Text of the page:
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Whose Responsible for Sales Motivation?

I received a question on motivation today. “What’s the best way to motivate a sales team without high pressure?” Before going into the details and do’s and don’ts take a look at the question. What is the question presuming? I read that it is the sales managers responsibility to provide motivation to the team. Is it?

The best ways to motivate your team without creating external pressure starts with placing the responsibility of being motivated on the individuals of the team and not the sales manager.

Take a look at the definition of motivation:

“Motivation:  the reason or reasons one has for acting or behaving in a particular way or the general desire or willingness of someone to do something”

In each of these definitions the motivation comes from within a person. A sales person will decide if the reasons presented to them will cause them to act or behave in a particular way. Desire and willingness comes from within the salesperson and not something that can be given to them.

If you want to get away from high pressure, nagging, pouring more money into bonuses and cheerleading, start by not making it your responsibility as the sales manager to motivate them. When a sales manager and sales people agree that it’s the sales persons responsibility to be motivated each day, it frees the sales manager up to find ways to make it easier for them to stay motivated.  Focus on creating an environment and culture that allows sales people to leverage the structure, education, training and incentives you provide for them to stay motivated. When you place the responsibility of motivation on the sales persons shoulders you can focus on managing what you can control rather than what you can’t (their motivation). So what can you do to support their motivation commitment? Let me share some ideas.

Most people want to do a good job. By providing a great workplace to be part of, a competitive product or service and a fair compensation plan you’ll lay a solid foundation for them to stay motivated.

Make sure your motivational foundations are in place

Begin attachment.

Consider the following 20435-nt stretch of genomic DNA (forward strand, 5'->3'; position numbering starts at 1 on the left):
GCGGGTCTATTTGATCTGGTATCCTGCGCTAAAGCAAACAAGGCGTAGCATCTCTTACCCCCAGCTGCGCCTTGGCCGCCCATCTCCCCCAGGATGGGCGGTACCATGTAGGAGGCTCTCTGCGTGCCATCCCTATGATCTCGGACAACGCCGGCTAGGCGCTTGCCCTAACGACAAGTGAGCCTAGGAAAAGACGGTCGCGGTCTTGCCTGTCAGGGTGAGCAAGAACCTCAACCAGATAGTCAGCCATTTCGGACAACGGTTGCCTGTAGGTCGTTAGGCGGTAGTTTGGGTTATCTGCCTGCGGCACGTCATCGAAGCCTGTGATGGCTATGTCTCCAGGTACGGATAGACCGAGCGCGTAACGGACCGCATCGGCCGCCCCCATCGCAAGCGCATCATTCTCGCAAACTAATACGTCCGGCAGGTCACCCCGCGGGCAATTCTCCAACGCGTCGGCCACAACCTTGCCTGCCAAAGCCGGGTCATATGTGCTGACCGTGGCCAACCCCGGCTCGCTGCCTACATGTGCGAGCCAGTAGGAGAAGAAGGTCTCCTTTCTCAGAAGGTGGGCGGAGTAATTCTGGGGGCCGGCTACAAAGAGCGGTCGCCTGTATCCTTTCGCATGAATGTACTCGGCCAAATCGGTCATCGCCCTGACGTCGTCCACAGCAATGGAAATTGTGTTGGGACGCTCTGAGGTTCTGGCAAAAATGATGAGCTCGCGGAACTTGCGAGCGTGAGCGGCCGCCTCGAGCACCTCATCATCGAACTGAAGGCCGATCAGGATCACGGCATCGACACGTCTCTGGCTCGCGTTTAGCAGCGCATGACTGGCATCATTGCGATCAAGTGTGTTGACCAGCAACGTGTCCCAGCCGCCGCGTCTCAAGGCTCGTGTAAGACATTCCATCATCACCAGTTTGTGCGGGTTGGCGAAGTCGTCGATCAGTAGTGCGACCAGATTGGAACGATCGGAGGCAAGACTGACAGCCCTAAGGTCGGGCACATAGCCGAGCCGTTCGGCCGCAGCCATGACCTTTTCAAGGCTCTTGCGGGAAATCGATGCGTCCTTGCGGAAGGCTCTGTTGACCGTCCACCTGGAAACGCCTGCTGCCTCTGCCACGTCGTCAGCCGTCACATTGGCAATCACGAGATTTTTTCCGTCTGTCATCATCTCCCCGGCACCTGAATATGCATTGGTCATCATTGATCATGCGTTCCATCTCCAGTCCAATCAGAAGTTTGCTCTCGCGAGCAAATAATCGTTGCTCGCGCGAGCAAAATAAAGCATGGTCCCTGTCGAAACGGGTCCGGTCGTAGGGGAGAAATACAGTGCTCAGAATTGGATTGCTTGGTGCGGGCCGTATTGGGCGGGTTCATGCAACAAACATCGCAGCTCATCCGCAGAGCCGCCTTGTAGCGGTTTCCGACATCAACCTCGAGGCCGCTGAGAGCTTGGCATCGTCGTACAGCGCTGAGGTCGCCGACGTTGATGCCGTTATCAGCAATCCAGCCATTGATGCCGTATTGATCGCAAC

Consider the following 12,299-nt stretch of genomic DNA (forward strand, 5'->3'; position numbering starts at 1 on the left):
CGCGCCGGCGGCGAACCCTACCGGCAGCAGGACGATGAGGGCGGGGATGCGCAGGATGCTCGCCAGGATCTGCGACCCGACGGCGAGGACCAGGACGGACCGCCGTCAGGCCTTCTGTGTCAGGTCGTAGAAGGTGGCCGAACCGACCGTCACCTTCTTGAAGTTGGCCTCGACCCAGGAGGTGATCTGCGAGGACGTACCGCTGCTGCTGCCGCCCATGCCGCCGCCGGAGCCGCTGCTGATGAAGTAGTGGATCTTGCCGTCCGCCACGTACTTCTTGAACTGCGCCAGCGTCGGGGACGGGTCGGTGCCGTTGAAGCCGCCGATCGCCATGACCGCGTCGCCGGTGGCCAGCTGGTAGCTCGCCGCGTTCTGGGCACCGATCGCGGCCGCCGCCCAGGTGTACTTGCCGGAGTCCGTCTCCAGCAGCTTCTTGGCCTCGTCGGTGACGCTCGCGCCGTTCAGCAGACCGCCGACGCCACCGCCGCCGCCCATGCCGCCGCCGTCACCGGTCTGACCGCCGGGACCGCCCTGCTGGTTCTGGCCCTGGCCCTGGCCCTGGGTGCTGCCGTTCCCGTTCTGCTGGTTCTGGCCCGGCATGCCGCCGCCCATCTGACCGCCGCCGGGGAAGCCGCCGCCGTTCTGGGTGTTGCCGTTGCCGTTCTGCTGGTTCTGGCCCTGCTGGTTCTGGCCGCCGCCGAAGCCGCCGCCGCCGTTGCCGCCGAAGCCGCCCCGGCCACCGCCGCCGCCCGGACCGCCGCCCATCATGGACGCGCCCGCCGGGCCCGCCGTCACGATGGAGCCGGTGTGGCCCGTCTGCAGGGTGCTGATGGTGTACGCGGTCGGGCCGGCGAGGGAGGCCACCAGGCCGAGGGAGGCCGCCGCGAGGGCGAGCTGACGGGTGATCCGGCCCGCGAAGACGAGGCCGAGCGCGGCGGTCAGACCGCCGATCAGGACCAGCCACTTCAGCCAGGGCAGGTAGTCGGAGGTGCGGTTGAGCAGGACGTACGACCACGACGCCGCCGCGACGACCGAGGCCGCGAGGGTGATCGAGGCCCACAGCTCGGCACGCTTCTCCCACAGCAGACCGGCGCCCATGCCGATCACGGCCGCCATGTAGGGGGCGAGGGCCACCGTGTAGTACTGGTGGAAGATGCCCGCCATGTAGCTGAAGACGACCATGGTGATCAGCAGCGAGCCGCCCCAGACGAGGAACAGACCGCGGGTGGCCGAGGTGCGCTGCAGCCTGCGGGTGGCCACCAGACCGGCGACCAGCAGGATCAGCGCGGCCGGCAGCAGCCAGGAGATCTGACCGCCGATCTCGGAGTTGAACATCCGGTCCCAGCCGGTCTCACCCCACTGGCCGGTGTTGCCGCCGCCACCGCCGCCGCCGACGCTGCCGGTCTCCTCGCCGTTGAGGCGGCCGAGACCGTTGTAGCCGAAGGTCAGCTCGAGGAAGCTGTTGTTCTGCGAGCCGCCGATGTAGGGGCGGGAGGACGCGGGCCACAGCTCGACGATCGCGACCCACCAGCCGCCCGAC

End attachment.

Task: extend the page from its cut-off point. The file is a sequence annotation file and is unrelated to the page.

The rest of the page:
Before working hard at coming up with new ideas make sure your workplace fundamentals are in place so you’re not unintentionally providing demotivators. How are you doing on the following?

  • Clear expectations
    • Current job descriptions written and understood
    • Sales activity and results clearly documented, understood
    • Clear understanding of the key company goals related to sales
  • An effective and enjoyable workspace to achieve goals
  • Effective business tools to achieve goals
  • A competitive product/service at a competitive price (not cheapest price, competitive)

Education and knowledge are huge motivators

If you provide education that sales people can translate to more sales or better productivity are usually well accepted and contribute to their motivation. Allow vendors to visit your meetings regularly. Sales people are empowered with knowledge, which usually translates to motivation. You don’t need to send people away to an all day sales training if they are well versed in selling. Pick out a book to read together as a team and discuss how the reading can be applied to do their job better. You don’t need to be a teacher. Facilitate a conversation about what they are learning, then challenge them to apply the learning. Lastly follow up with them on how the new approach is working. Don’t let them off the hook; they said it would be worth applying so support them by continuing to challenge them to follow through.